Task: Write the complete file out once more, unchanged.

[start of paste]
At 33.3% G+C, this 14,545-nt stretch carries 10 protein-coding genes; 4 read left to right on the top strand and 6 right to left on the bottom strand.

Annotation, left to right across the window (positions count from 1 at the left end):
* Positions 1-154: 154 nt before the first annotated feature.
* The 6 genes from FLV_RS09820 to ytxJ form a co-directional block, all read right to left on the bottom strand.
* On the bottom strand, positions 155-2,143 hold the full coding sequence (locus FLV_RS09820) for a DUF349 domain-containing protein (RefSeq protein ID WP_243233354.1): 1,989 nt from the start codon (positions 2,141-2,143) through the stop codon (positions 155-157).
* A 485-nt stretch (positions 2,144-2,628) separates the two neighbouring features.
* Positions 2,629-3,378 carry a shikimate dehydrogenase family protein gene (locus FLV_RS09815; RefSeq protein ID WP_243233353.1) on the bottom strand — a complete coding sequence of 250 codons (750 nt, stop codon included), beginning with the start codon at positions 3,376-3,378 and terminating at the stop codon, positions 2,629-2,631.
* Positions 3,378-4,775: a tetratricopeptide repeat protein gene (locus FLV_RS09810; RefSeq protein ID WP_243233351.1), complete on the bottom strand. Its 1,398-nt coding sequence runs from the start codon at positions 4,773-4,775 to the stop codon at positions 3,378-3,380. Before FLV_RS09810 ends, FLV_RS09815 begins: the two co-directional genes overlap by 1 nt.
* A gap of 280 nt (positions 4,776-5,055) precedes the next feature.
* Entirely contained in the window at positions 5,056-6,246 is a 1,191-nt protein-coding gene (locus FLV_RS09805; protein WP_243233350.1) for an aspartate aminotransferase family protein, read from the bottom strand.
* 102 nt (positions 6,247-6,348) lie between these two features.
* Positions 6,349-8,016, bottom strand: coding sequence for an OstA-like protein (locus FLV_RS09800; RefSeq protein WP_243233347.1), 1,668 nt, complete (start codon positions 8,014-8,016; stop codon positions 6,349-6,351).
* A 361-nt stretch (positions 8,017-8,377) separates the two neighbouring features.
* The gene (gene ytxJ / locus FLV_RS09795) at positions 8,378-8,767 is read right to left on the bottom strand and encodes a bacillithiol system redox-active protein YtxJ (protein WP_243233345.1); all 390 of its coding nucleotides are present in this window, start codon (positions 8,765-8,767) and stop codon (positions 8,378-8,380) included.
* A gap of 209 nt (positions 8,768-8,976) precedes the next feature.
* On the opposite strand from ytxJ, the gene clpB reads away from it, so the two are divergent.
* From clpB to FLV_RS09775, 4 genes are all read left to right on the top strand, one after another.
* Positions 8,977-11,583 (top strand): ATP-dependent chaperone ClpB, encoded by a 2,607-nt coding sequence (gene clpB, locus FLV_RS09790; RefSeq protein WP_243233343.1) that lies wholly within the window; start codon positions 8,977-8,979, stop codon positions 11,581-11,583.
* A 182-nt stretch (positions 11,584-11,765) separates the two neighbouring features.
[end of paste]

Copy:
At 33.3% G+C, this 14,545-nt stretch carries 10 protein-coding genes; 4 read left to right on the top strand and 6 right to left on the bottom strand.

Annotation, left to right across the window (positions count from 1 at the left end):
* Positions 1-154: 154 nt before the first annotated feature.
* The 6 genes from FLV_RS09820 to ytxJ form a co-directional block, all read right to left on the bottom strand.
* On the bottom strand, positions 155-2,143 hold the full coding sequence (locus FLV_RS09820) for a DUF349 domain-containing protein (RefSeq protein ID WP_243233354.1): 1,989 nt from the start codon (positions 2,141-2,143) through the stop codon (positions 155-157).
* A 485-nt stretch (positions 2,144-2,628) separates the two neighbouring features.
* Positions 2,629-3,378 carry a shikimate dehydrogenase family protein gene (locus FLV_RS09815; RefSeq protein ID WP_243233353.1) on the bottom strand — a complete coding sequence of 250 codons (750 nt, stop codon included), beginning with the start codon at positions 3,376-3,378 and terminating at the stop codon, positions 2,629-2,631.
* Positions 3,378-4,775: a tetratricopeptide repeat protein gene (locus FLV_RS09810; RefSeq protein ID WP_243233351.1), complete on the bottom strand. Its 1,398-nt coding sequence runs from the start codon at positions 4,773-4,775 to the stop codon at positions 3,378-3,380. Before FLV_RS09810 ends, FLV_RS09815 begins: the two co-directional genes overlap by 1 nt.
* A gap of 280 nt (positions 4,776-5,055) precedes the next feature.
* Entirely contained in the window at positions 5,056-6,246 is a 1,191-nt protein-coding gene (locus FLV_RS09805; protein WP_243233350.1) for an aspartate aminotransferase family protein, read from the bottom strand.
* 102 nt (positions 6,247-6,348) lie between these two features.
* Positions 6,349-8,016, bottom strand: coding sequence for an OstA-like protein (locus FLV_RS09800; RefSeq protein WP_243233347.1), 1,668 nt, complete (start codon positions 8,014-8,016; stop codon positions 6,349-6,351).
* A 361-nt stretch (positions 8,017-8,377) separates the two neighbouring features.
* The gene (gene ytxJ / locus FLV_RS09795) at positions 8,378-8,767 is read right to left on the bottom strand and encodes a bacillithiol system redox-active protein YtxJ (protein WP_243233345.1); all 390 of its coding nucleotides are present in this window, start codon (positions 8,765-8,767) and stop codon (positions 8,378-8,380) included.
* A gap of 209 nt (positions 8,768-8,976) precedes the next feature.
* On the opposite strand from ytxJ, the gene clpB reads away from it, so the two are divergent.
* From clpB to FLV_RS09775, 4 genes are all read left to right on the top strand, one after another.
* Positions 8,977-11,583 (top strand): ATP-dependent chaperone ClpB, encoded by a 2,607-nt coding sequence (gene clpB, locus FLV_RS09790; RefSeq protein WP_243233343.1) that lies wholly within the window; start codon positions 8,977-8,979, stop codon positions 11,581-11,583.
* A 182-nt stretch (positions 11,584-11,765) separates the two neighbouring features.